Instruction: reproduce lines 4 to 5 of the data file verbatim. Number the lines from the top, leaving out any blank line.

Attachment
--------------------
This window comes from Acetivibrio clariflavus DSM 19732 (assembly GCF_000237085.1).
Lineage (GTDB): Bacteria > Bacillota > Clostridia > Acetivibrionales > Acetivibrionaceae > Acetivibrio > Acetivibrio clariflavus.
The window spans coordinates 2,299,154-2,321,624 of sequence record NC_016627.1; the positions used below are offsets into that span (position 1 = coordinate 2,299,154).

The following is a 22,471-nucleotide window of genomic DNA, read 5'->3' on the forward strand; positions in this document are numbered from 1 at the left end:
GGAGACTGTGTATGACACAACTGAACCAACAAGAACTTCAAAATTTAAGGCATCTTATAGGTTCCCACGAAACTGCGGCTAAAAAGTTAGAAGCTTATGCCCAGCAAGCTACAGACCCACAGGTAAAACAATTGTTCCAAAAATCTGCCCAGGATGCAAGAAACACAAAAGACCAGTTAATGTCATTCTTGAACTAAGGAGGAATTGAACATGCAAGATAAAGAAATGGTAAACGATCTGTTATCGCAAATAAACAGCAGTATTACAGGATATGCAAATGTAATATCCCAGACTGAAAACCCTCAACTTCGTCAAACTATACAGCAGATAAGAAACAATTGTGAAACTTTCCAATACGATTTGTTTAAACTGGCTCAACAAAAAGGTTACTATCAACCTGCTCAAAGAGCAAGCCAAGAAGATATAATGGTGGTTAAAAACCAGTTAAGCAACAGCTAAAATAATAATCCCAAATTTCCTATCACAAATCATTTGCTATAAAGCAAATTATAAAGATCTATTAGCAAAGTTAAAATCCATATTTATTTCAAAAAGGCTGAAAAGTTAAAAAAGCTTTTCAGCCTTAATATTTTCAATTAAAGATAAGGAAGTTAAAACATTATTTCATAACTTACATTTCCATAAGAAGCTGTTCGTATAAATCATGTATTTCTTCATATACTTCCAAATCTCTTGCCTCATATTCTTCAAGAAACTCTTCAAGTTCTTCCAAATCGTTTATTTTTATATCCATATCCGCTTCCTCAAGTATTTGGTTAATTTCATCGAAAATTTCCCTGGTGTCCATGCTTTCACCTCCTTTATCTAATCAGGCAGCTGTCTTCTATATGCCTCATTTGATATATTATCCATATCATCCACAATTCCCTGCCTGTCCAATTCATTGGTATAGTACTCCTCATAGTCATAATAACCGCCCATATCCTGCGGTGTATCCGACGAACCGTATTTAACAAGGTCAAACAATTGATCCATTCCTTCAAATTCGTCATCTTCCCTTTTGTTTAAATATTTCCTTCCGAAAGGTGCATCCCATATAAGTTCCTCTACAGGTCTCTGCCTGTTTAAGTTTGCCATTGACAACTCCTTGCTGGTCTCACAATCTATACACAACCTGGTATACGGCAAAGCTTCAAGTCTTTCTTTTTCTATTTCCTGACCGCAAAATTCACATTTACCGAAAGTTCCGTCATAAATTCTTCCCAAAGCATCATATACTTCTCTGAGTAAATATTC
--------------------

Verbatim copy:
The following is a 22,471-nucleotide window of genomic DNA, read 5'->3' on the forward strand; positions in this document are numbered from 1 at the left end:
GGAGACTGTGTATGACACAACTGAACCAACAAGAACTTCAAAATTTAAGGCATCTTATAGGTTCCCACGAAACTGCGGCTAAAAAGTTAGAAGCTTATGCCCAGCAAGCTACAGACCCACAGGTAAAACAATTGTTCCAAAAATCTGCCCAGGATGCAAGAAACACAAAAGACCAGTTAATGTCATTCTTGAACTAAGGAGGAATTGAACATGCAAGATAAAGAAATGGTAAACGATCTGTTATCGCAAATAAACAGCAGTATTACAGGATATGCAAATGTAATATCCCAGACTGAAAACCCTCAACTTCGTCAAACTATACAGCAGATAAGAAACAATTGTGAAACTTTCCAATACGATTTGTTTAAACTGGCTCAACAAAAAGGTTACTATCAACCTGCTCAAAGAGCAAGCCAAGAAGATATAATGGTGGTTAAAAACCAGTTAAGCAACAGCTAAAATAATAATCCCAAATTTCCTATCACAAATCATTTGCTATAAAGCAAATTATAAAGATCTATTAGCAAAGTTAAAATCCATATTTATTTCAAAAAGGCTGAAAAGTTAAAAAAGCTTTTCAGCCTTAATATTTTCAATTAAAGATAAGGAAGTTAAAACATTATTTCATAACTTACATTTCCATAAGAAGCTGTTCGTATAAATCATGTATTTCTTCATATACTTCCAAATCTCTTGCCTCATATTCTTCAAGAAACTCTTCAAGTTCTTCCAAATCGTTTATTTTTATATCCATATCCGCTTCCTCAAGTATTTGGTTAATTTCATCGAAAATTTCCCTGGTGTCCATGCTTTCACCTCCTTTATCTAATCAGGCAGCTGTCTTCTATATGCCTCATTTGATATATTATCCATATCATCCACAATTCCCTGCCTGTCCAATTCATTGGTATAGTACTCCTCATAGTCATAATAACCGCCCATATCCTGCGGTGTATCCGACGAACCGTATTTAACAAGGTCAAACAATTGATCCATTCCTTCAAATTCGTCATCTTCCCTTTTGTTTAAATATTTCCTTCCGAAAGGTGCATCCCATATAAGTTCCTCTACAGGTCTCTGCCTGTTTAAGTTTGCCATTGACAACTCCTTGCTGGTCTCACAATCTATACACAACCTGGTATACGGCAAAGCTTCAAGTCTTTCTTTTTCTATTTCCTGACCGCAAAATTCACATTTACCGAAAGTTCCGTCATAAATTCTTCCCAAAGCATCATATACTTCTCTGAGTAAATATTC